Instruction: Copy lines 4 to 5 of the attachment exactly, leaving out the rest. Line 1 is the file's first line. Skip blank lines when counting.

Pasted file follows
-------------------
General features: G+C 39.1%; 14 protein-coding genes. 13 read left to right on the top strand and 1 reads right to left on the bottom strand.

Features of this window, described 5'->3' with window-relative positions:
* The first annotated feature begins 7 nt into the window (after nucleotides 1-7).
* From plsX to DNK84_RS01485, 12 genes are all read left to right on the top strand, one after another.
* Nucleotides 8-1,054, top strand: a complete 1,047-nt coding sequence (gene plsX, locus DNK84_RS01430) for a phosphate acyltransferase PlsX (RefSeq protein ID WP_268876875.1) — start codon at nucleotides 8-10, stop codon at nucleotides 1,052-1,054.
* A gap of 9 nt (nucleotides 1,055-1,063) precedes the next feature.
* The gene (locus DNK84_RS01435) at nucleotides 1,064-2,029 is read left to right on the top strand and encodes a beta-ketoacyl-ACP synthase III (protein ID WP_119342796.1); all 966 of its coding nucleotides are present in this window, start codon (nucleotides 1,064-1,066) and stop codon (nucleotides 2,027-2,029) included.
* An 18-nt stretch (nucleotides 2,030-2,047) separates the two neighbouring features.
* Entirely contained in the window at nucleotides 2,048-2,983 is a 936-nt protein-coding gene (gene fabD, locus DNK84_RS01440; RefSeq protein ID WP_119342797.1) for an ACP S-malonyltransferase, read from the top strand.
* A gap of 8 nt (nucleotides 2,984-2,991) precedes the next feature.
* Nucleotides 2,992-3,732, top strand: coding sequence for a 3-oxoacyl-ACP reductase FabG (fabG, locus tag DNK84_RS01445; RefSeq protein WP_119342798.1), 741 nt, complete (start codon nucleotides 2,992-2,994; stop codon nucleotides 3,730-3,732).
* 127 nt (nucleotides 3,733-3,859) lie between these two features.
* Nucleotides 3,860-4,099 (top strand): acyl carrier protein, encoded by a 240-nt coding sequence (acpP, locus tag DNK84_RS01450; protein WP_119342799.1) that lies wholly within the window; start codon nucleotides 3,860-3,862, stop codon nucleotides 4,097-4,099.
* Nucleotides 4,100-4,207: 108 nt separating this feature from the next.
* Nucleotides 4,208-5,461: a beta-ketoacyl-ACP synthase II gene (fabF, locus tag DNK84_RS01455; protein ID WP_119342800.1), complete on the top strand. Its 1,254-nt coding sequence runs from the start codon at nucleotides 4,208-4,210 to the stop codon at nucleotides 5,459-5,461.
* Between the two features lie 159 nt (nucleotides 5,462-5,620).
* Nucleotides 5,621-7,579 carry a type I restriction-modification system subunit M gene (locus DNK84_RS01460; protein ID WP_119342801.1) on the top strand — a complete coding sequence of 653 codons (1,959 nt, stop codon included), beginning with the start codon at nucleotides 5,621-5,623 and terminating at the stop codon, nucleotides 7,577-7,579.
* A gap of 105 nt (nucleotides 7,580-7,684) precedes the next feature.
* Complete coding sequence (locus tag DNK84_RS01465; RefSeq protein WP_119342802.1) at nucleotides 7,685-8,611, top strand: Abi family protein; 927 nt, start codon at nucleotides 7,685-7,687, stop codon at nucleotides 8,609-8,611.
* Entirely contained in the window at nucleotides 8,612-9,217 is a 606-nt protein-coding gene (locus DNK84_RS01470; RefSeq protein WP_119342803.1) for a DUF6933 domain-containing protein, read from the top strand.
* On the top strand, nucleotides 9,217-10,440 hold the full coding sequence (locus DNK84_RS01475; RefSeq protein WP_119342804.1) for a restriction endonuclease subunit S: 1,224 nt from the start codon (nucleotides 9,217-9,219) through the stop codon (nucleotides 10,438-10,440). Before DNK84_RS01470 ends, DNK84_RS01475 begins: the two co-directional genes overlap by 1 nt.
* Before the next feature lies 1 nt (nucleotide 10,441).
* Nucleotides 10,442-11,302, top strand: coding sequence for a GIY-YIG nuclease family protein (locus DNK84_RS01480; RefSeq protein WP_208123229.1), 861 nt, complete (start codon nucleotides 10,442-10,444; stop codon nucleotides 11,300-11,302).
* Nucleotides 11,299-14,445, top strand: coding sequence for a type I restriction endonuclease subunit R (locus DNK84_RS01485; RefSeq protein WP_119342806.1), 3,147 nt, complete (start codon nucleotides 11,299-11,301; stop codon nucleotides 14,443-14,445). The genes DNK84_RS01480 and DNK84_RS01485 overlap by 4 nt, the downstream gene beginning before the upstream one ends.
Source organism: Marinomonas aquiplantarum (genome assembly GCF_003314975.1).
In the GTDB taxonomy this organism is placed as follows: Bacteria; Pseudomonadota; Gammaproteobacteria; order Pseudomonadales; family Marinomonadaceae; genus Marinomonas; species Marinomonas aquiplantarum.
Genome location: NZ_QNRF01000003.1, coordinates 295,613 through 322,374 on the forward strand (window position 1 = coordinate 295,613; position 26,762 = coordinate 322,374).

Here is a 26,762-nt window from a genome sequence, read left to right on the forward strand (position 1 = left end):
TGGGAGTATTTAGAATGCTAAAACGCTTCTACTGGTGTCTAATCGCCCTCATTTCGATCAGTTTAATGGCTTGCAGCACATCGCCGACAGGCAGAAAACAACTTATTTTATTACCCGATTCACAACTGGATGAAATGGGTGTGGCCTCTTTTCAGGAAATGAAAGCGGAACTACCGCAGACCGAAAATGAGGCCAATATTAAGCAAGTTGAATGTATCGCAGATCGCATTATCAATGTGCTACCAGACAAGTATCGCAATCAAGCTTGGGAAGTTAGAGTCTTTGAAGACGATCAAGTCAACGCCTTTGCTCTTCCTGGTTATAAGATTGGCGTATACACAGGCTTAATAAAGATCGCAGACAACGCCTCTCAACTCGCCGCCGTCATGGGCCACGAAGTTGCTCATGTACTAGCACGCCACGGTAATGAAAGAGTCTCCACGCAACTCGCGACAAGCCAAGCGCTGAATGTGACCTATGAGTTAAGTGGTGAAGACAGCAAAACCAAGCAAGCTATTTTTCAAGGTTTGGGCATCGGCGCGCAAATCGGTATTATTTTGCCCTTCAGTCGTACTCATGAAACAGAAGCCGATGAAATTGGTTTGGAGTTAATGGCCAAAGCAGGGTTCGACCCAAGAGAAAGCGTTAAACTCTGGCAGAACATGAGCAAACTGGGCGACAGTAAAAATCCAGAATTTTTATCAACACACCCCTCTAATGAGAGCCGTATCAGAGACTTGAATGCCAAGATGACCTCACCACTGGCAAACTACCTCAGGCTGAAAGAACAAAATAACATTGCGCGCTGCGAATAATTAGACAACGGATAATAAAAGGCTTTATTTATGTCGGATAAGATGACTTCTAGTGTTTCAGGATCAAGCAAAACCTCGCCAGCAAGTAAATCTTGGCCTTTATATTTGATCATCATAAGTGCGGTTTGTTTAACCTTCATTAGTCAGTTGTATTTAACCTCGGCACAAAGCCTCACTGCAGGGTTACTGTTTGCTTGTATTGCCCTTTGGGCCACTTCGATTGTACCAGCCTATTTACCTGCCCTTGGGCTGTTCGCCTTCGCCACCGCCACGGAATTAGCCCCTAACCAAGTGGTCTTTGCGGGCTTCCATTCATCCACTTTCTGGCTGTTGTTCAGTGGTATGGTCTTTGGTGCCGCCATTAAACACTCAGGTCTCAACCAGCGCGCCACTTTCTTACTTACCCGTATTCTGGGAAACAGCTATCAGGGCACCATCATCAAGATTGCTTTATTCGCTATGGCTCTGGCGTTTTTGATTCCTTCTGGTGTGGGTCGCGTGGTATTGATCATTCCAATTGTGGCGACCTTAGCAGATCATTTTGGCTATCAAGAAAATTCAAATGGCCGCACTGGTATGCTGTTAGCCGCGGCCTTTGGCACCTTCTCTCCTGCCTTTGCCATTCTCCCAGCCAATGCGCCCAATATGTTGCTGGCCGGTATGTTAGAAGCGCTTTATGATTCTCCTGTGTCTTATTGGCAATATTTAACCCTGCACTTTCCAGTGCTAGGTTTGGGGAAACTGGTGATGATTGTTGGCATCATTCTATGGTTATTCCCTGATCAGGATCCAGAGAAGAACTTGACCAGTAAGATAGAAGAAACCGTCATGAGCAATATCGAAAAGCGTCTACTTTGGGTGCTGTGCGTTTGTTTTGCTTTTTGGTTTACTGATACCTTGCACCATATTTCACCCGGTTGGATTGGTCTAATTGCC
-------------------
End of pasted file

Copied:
* From plsX to DNK84_RS01485, 12 genes are all read left to right on the top strand, one after another.
* Nucleotides 8-1,054, top strand: a complete 1,047-nt coding sequence (gene plsX, locus DNK84_RS01430) for a phosphate acyltransferase PlsX (RefSeq protein ID WP_268876875.1) — start codon at nucleotides 8-10, stop codon at nucleotides 1,052-1,054.